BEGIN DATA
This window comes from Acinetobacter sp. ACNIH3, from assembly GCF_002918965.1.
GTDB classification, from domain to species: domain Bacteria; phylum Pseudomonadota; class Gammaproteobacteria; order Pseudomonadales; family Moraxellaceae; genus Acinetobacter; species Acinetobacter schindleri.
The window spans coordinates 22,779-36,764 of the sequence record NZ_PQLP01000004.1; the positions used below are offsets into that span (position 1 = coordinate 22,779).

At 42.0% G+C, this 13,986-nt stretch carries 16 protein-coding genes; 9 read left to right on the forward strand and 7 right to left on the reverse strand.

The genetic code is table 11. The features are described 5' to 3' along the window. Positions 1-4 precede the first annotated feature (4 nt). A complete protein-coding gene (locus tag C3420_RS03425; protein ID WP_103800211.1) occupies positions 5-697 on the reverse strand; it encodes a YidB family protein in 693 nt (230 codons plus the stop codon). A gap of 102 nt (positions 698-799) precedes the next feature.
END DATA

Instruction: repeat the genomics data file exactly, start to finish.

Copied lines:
This window comes from Acinetobacter sp. ACNIH3, from assembly GCF_002918965.1.
GTDB classification, from domain to species: domain Bacteria; phylum Pseudomonadota; class Gammaproteobacteria; order Pseudomonadales; family Moraxellaceae; genus Acinetobacter; species Acinetobacter schindleri.
The window spans coordinates 22,779-36,764 of the sequence record NZ_PQLP01000004.1; the positions used below are offsets into that span (position 1 = coordinate 22,779).

At 42.0% G+C, this 13,986-nt stretch carries 16 protein-coding genes; 9 read left to right on the forward strand and 7 right to left on the reverse strand.

The genetic code is table 11. The features are described 5' to 3' along the window. Positions 1-4 precede the first annotated feature (4 nt). A complete protein-coding gene (locus tag C3420_RS03425; protein ID WP_103800211.1) occupies positions 5-697 on the reverse strand; it encodes a YidB family protein in 693 nt (230 codons plus the stop codon). A gap of 102 nt (positions 698-799) precedes the next feature.